The most politically correct among us will go around chanting that stereotypes are based on ignorance and lies. While that might feel like a progressive stance to take, I think it ignores the simple truth that most stereotypes are indeed based on something that at least was real at one time. As someone mostly of German heritage, I’m always interested in the German stereotypes, which I generally find to be right on the money.
So this week I was reading a blog post on a German website about the 10 most common complaints from expats about their German partners, and it mostly confirms what we already know and holds up the preconceived notions.
Can we accept positive stereotypes about nationalities?
One of the most notable things about famous German stereotypes is that many of them are actually quite complimentary, which I imagine makes them easier to agree with. For example, Germans are known to be punctual and efficient, and it’s hard for anyone to argue much about those as labels. When someone seems surprised that I showed up a couple minutes early for an appointment, I often tell them that I have mostly German blood, which seems to explain it well to most people.
However, a few of the common stereotypes are negative, including how much Germans smoke cigarettes, which also happens to be backed up by accepted statistics. Then there are the ones that are more in the middle ground, the funniest of which to me is that Germans slavishly follow all laws. It seems that French and Italians are among those who brag to each other about how they cut legal corners all the time. In fact, that was one of the most common explanations for Paris’ notorious dog poo problem, that French loved to break laws when they could get away with it.
Specifically, in the article I think it’s hilarious that they mention that to a German, the act of jaywalking would be a high adrenaline sport. It’s funny because it’s true. On one of my first trips to Germany as an adult I remember walking back to my hotel from a bar around 1am in Frankfurt. There literally wasn’t a car in sight so I thought nothing of crossing against a red light, but the old man still waiting for the signal to change literally started to scream at me. I couldn’t tell exactly what he was saying (in German), but I’m sure it was something about how jaywalking is the first step toward certain anarchy.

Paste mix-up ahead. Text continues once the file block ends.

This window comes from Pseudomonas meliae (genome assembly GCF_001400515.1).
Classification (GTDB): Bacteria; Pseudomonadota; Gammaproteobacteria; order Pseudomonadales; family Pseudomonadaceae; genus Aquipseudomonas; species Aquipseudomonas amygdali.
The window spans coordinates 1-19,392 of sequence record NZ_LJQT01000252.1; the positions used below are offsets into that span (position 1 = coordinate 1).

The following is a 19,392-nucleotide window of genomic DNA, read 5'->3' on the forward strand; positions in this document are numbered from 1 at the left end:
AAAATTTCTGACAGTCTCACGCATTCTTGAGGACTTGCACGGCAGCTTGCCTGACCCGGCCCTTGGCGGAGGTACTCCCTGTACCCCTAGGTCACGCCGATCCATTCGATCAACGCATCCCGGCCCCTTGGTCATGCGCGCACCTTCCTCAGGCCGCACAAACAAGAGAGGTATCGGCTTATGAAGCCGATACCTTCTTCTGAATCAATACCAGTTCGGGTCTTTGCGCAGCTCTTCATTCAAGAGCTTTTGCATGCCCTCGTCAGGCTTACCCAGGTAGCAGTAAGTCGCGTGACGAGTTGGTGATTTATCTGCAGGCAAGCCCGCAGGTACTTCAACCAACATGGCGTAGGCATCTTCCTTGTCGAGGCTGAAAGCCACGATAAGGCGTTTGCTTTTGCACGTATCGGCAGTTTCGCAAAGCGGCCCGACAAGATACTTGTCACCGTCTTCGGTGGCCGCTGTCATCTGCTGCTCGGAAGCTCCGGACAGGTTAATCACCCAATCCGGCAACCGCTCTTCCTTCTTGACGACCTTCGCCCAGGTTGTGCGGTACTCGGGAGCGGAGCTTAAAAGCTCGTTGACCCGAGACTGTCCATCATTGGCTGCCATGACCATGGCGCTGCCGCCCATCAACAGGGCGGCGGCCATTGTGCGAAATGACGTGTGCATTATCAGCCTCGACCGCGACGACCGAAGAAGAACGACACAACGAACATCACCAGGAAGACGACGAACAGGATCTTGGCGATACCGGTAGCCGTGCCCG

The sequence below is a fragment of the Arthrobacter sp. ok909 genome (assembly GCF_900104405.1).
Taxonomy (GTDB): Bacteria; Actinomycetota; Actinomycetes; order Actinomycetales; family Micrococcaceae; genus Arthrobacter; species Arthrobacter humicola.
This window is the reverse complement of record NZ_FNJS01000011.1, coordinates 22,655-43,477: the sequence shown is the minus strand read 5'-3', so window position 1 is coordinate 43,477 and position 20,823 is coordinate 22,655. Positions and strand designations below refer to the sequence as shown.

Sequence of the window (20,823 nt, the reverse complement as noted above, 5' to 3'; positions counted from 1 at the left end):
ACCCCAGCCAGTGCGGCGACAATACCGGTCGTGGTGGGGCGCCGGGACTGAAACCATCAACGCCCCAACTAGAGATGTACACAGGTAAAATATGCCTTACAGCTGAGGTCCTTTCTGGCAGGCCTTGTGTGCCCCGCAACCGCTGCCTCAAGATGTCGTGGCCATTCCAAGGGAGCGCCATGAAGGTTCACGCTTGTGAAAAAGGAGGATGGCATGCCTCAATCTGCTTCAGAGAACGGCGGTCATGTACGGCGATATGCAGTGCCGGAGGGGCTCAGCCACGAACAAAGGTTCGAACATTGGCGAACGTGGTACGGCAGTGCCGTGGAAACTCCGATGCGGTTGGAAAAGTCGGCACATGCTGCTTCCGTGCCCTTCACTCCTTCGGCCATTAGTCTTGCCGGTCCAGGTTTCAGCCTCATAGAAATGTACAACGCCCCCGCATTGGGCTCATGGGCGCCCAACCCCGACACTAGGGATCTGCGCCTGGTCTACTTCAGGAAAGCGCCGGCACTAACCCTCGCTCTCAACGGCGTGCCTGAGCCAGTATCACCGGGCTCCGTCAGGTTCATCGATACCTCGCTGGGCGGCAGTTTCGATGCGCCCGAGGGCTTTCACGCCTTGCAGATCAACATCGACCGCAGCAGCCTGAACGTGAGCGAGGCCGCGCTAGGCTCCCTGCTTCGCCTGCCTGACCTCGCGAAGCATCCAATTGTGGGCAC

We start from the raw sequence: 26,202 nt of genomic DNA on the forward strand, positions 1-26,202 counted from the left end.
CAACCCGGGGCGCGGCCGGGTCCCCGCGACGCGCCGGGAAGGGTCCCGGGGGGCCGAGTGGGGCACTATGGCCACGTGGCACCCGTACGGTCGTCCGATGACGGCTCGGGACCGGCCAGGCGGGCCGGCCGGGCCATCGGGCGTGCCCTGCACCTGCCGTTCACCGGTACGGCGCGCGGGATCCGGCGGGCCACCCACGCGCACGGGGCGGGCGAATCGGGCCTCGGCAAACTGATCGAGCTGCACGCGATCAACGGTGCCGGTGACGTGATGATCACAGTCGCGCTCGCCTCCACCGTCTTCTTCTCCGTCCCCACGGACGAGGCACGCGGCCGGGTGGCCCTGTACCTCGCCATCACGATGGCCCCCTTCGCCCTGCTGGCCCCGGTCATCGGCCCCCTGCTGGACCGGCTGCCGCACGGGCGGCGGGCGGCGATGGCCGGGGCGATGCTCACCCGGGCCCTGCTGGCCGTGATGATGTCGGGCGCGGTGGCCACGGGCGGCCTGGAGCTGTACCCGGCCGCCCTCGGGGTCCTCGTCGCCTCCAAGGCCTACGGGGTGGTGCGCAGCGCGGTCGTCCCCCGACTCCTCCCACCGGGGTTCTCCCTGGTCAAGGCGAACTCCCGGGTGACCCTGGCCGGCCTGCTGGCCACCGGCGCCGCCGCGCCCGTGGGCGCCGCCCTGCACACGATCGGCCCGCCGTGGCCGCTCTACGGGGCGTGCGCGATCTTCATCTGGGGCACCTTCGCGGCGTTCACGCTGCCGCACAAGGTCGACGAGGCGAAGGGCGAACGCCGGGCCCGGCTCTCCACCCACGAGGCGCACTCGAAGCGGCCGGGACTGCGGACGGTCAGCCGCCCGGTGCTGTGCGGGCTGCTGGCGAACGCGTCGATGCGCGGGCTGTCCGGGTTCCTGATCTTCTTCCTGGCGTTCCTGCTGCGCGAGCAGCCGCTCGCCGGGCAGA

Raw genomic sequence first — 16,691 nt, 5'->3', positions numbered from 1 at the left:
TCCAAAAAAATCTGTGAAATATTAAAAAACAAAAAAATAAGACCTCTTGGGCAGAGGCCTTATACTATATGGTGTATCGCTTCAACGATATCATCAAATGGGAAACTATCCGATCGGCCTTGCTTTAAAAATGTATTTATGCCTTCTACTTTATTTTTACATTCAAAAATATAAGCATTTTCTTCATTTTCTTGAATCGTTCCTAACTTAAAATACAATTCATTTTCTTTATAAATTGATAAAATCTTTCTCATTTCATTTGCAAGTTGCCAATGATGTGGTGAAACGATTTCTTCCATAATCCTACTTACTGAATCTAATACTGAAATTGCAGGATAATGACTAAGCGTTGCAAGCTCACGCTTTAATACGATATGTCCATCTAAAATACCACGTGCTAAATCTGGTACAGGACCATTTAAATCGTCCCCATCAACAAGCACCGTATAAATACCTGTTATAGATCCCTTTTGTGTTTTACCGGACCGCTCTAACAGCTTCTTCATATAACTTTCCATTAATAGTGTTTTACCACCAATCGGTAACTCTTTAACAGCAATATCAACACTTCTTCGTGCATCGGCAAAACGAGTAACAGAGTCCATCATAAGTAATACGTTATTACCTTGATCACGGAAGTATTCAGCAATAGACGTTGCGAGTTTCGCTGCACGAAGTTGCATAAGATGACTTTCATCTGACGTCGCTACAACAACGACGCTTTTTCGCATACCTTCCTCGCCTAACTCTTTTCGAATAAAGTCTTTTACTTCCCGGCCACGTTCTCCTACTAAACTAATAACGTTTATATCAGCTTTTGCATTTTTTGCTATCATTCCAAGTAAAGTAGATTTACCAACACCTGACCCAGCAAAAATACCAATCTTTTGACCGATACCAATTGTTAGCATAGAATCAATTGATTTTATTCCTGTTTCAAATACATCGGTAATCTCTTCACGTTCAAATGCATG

Every country has its own stereotypes, and the locals are rarely shy about sharing them with you
So, many of us might know about famous stereotypes about Germans or the French or Italians, but in my own experience no one gets off clean. In Thailand where I lived for most of a year, the local men almost all had certain attributes according to their wives and girlfriends or even mothers. Of course the women could generally be put into their own categories as well.
Of course, we are all exceptions to the stereotypes in many ways (except for the positive ones). But on a local level, I can pretty much guarantee that people have some pretty firm opinions about every group of people. Within large countries like the US they might be more local and regional, like the stereotypes about New Yorkers being in a hurry or Southerners being so friendly that it can come across as insincere.
The question is, do we all stay in denial and pretend that there is nothing to these famous groupings? Or can we admit that many of them are true or at least used to be true? Personally, I find it frustrating to hear people who prefer to hang on to some fantasy about everyone either being the same or that no one fits into groups.